Tuesday, January 17, 2006

Everybody Needs Adult Supervision

Yesterday on Hardball, Chris Matthews interviewed a former Army interrogator named Tony Lagouranis (transcript here). Lagouranis asserted that ninety percent of the prisoners he questioned at Abu Ghraib were guilty of nothing ("that may be a conservative number," he added). Far from being terrorists or even mere supporters of the insurgency, they were simply Iraqi citizens who happened to be in the wrong place at the wrong time and therefore got caught up in street sweeps by the US occupying forces. (He also said that, even when prisoners were involved in attacks on Americans, he never got any useful information through torture or abuse, whereas patient trust-building often worked.)

Now, in today's Times, we learn that the vast majority of supposed terrorist leads generated by the National Security Agency through spying on Americans were "dead ends," forcing the FBI to spend time and resources investigating "suspects" who turned out to be totally innocent or even non-existent:

"We'd chase a number, find it's a schoolteacher with no indication they've ever been involved in international terrorism - case closed," said one former F.B.I. official, who was aware of the program and the data it generated for the bureau. "After you get a thousand numbers and not one is turning up anything, you get some frustration."

These two stories, taken together, illustrate why neither the Bush administration nor any other government can be trusted with unchecked, unaccountable police power. When the president and his defenders say that torturing prisoners or wiretapping Americans is okay because only "people with known terrorist connections" are being targeted, the implicit premise is that those doing the targeting are infallible--that they are never going to torture, bug, or smear the reputation of anyone who doesn't deserve it.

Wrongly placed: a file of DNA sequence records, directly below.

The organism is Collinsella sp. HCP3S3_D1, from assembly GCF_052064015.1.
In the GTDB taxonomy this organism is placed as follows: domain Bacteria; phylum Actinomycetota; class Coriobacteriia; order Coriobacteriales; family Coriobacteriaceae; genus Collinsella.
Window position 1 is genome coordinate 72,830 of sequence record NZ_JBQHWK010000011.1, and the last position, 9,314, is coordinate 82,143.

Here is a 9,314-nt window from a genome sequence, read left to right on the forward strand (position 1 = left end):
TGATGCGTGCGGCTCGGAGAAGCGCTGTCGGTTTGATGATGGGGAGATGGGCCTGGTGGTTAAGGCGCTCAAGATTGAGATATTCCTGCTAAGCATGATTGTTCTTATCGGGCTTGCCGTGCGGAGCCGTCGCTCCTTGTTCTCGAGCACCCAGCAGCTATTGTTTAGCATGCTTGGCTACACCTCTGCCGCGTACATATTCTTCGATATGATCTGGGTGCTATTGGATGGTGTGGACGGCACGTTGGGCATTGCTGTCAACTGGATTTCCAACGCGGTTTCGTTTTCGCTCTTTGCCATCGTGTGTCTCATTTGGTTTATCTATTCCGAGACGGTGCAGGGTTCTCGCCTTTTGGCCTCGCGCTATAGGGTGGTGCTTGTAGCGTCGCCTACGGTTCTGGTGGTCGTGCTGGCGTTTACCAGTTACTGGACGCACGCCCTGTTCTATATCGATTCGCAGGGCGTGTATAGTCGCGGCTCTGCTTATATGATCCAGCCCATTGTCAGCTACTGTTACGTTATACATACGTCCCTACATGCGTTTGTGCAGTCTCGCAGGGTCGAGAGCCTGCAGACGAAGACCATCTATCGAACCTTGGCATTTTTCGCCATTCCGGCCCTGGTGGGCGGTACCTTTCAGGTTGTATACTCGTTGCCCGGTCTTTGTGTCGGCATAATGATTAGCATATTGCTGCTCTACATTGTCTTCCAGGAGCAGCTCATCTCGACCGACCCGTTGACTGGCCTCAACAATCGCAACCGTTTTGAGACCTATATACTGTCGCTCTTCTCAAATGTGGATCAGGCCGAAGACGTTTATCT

It's implausible on its face. Now actual participants in the programs are stepping forward to explain exactly how ludicrous it is. And their criticisms are so sweeping that even if the precise details don't hold up, the problems remain obvious. Maybe ninety percent of the prisoners being abused at Abu Gharib weren't innocent; maybe it was only seventy percent or even fifty percent. Is that comforting? Would you be okay with that if one of the innocent victims was you or your son or your next-door neighbor?

Adding to the irony is the fact that the so-called conservatives who support Bush's seizure of unconstitutional powers are normally eager to rant about the fallibility of government. When it comes to welfare, the EPA, or the IRS, they collect, burnish, share, and treasure anecdotes about bureaucratic blunders and snafus to "prove" that government officials are arrogant stumblebums who can't be trusted to intervene in people's lives.

Of course, in those instances, the victims of government mistakes are either business people or, more broadly, American taxpayers--in other words, people that the conservatives identify with. So those mistakes are unforgiveable. But when it comes to brown-skinned people with Arab names who get tortured by mistake--hey, lighten up! Nobody's perfect! And don't you know there's a war on?

Would legal oversight--such as the free-and-easy oversight provided by the highly accommodating FISA court--eliminate abuse of people's rights? Of course not. But everyone is more careful about how they do their jobs when they know that someone might be looking over their shoulder. (That's why "calls may be monitored for training purposes.")

Even President Bush might think twice about some of his choices if he knew there was a chance he could face adult supervision. It's time Congress tried to provide some.

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